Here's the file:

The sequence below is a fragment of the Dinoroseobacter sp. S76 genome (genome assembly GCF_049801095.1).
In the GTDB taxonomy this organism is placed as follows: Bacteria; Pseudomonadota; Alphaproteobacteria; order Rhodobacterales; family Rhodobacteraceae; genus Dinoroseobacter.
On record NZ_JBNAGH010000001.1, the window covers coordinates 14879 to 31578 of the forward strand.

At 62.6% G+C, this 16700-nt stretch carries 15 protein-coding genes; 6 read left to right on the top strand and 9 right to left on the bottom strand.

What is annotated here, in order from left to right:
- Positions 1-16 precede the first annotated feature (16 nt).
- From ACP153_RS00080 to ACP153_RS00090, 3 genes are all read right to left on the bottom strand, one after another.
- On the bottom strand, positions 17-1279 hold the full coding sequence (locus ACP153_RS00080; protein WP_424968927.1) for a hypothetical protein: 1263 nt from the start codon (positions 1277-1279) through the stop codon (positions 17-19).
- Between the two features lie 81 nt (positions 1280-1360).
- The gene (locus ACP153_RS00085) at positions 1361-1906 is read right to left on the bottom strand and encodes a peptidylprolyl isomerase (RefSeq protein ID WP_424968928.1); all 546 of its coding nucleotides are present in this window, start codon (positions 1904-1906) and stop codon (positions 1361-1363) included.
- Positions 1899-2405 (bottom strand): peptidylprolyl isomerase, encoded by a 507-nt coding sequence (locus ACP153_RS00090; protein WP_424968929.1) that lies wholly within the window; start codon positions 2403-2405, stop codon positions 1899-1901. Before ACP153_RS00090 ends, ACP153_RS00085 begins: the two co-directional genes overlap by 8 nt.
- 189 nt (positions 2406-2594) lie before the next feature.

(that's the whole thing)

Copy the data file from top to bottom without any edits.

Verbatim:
The sequence below is a fragment of the Dinoroseobacter sp. S76 genome (genome assembly GCF_049801095.1).
In the GTDB taxonomy this organism is placed as follows: Bacteria; Pseudomonadota; Alphaproteobacteria; order Rhodobacterales; family Rhodobacteraceae; genus Dinoroseobacter.
On record NZ_JBNAGH010000001.1, the window covers coordinates 14879 to 31578 of the forward strand.

At 62.6% G+C, this 16700-nt stretch carries 15 protein-coding genes; 6 read left to right on the top strand and 9 right to left on the bottom strand.

What is annotated here, in order from left to right:
- Positions 1-16 precede the first annotated feature (16 nt).
- From ACP153_RS00080 to ACP153_RS00090, 3 genes are all read right to left on the bottom strand, one after another.
- On the bottom strand, positions 17-1279 hold the full coding sequence (locus ACP153_RS00080; protein WP_424968927.1) for a hypothetical protein: 1263 nt from the start codon (positions 1277-1279) through the stop codon (positions 17-19).
- Between the two features lie 81 nt (positions 1280-1360).
- The gene (locus ACP153_RS00085) at positions 1361-1906 is read right to left on the bottom strand and encodes a peptidylprolyl isomerase (RefSeq protein ID WP_424968928.1); all 546 of its coding nucleotides are present in this window, start codon (positions 1904-1906) and stop codon (positions 1361-1363) included.
- Positions 1899-2405 (bottom strand): peptidylprolyl isomerase, encoded by a 507-nt coding sequence (locus ACP153_RS00090; protein WP_424968929.1) that lies wholly within the window; start codon positions 2403-2405, stop codon positions 1899-1901. Before ACP153_RS00090 ends, ACP153_RS00085 begins: the two co-directional genes overlap by 8 nt.
- 189 nt (positions 2406-2594) lie before the next feature.